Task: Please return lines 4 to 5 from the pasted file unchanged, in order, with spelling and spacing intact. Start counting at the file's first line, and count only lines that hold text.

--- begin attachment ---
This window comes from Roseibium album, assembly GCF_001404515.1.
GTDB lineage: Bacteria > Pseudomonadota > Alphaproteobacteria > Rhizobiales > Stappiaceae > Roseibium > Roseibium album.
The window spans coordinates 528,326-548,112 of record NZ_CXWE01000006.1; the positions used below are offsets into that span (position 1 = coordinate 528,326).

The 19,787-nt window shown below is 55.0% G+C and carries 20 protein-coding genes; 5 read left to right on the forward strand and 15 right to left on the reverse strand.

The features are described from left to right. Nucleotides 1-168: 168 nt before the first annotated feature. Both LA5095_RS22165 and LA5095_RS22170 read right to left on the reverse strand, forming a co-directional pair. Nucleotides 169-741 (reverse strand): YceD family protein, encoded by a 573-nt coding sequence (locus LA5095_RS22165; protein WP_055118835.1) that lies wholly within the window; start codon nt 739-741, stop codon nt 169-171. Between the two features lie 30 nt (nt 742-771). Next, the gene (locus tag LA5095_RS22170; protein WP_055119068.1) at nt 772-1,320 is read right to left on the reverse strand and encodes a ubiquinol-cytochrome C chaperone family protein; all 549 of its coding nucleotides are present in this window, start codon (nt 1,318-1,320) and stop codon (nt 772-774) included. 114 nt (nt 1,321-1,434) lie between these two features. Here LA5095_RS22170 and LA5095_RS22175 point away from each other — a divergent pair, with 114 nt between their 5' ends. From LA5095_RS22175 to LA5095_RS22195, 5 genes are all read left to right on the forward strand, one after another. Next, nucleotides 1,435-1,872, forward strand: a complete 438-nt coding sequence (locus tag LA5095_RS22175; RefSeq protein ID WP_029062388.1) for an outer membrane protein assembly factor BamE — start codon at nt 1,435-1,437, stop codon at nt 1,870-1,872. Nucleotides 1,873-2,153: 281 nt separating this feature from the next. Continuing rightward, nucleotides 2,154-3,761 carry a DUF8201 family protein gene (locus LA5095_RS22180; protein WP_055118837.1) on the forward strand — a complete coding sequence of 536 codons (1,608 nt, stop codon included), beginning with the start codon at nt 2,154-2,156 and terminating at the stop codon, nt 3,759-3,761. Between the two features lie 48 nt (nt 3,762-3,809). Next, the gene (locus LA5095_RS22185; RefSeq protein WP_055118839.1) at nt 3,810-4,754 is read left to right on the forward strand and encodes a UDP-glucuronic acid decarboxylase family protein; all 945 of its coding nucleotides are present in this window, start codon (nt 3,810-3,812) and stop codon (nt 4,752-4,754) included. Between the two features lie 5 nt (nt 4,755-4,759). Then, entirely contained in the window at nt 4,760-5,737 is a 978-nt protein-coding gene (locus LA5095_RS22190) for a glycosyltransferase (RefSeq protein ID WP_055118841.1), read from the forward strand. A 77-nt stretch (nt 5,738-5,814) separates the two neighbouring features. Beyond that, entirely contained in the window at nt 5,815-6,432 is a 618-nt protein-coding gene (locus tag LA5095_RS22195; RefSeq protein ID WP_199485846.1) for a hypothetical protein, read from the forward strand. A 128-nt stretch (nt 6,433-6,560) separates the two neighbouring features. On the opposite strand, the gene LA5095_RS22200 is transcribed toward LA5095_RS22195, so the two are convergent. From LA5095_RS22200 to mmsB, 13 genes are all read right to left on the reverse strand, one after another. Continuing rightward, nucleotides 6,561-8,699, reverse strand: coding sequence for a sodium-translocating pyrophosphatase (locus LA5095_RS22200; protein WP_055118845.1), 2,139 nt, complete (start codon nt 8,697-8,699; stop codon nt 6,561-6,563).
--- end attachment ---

The 19,787-nt window shown below is 55.0% G+C and carries 20 protein-coding genes; 5 read left to right on the forward strand and 15 right to left on the reverse strand.

The features are described from left to right. Nucleotides 1-168: 168 nt before the first annotated feature. Both LA5095_RS22165 and LA5095_RS22170 read right to left on the reverse strand, forming a co-directional pair. Nucleotides 169-741 (reverse strand): YceD family protein, encoded by a 573-nt coding sequence (locus LA5095_RS22165; protein WP_055118835.1) that lies wholly within the window; start codon nt 739-741, stop codon nt 169-171. Between the two features lie 30 nt (nt 742-771). Next, the gene (locus tag LA5095_RS22170; protein WP_055119068.1) at nt 772-1,320 is read right to left on the reverse strand and encodes a ubiquinol-cytochrome C chaperone family protein; all 549 of its coding nucleotides are present in this window, start codon (nt 1,318-1,320) and stop codon (nt 772-774) included. 114 nt (nt 1,321-1,434) lie between these two features. Here LA5095_RS22170 and LA5095_RS22175 point away from each other — a divergent pair, with 114 nt between their 5' ends. From LA5095_RS22175 to LA5095_RS22195, 5 genes are all read left to right on the forward strand, one after another. Next, nucleotides 1,435-1,872, forward strand: a complete 438-nt coding sequence (locus tag LA5095_RS22175; RefSeq protein ID WP_029062388.1) for an outer membrane protein assembly factor BamE — start codon at nt 1,435-1,437, stop codon at nt 1,870-1,872. Nucleotides 1,873-2,153: 281 nt separating this feature from the next. Continuing rightward, nucleotides 2,154-3,761 carry a DUF8201 family protein gene (locus LA5095_RS22180; protein WP_055118837.1) on the forward strand — a complete coding sequence of 536 codons (1,608 nt, stop codon included), beginning with the start codon at nt 2,154-2,156 and terminating at the stop codon, nt 3,759-3,761. Between the two features lie 48 nt (nt 3,762-3,809). Next, the gene (locus LA5095_RS22185; RefSeq protein WP_055118839.1) at nt 3,810-4,754 is read left to right on the forward strand and encodes a UDP-glucuronic acid decarboxylase family protein; all 945 of its coding nucleotides are present in this window, start codon (nt 3,810-3,812) and stop codon (nt 4,752-4,754) included. Between the two features lie 5 nt (nt 4,755-4,759). Then, entirely contained in the window at nt 4,760-5,737 is a 978-nt protein-coding gene (locus LA5095_RS22190) for a glycosyltransferase (RefSeq protein ID WP_055118841.1), read from the forward strand. A 77-nt stretch (nt 5,738-5,814) separates the two neighbouring features. Beyond that, entirely contained in the window at nt 5,815-6,432 is a 618-nt protein-coding gene (locus tag LA5095_RS22195; RefSeq protein ID WP_199485846.1) for a hypothetical protein, read from the forward strand. A 128-nt stretch (nt 6,433-6,560) separates the two neighbouring features. On the opposite strand, the gene LA5095_RS22200 is transcribed toward LA5095_RS22195, so the two are convergent. From LA5095_RS22200 to mmsB, 13 genes are all read right to left on the reverse strand, one after another. Continuing rightward, nucleotides 6,561-8,699, reverse strand: coding sequence for a sodium-translocating pyrophosphatase (locus LA5095_RS22200; protein WP_055118845.1), 2,139 nt, complete (start codon nt 8,697-8,699; stop codon nt 6,561-6,563).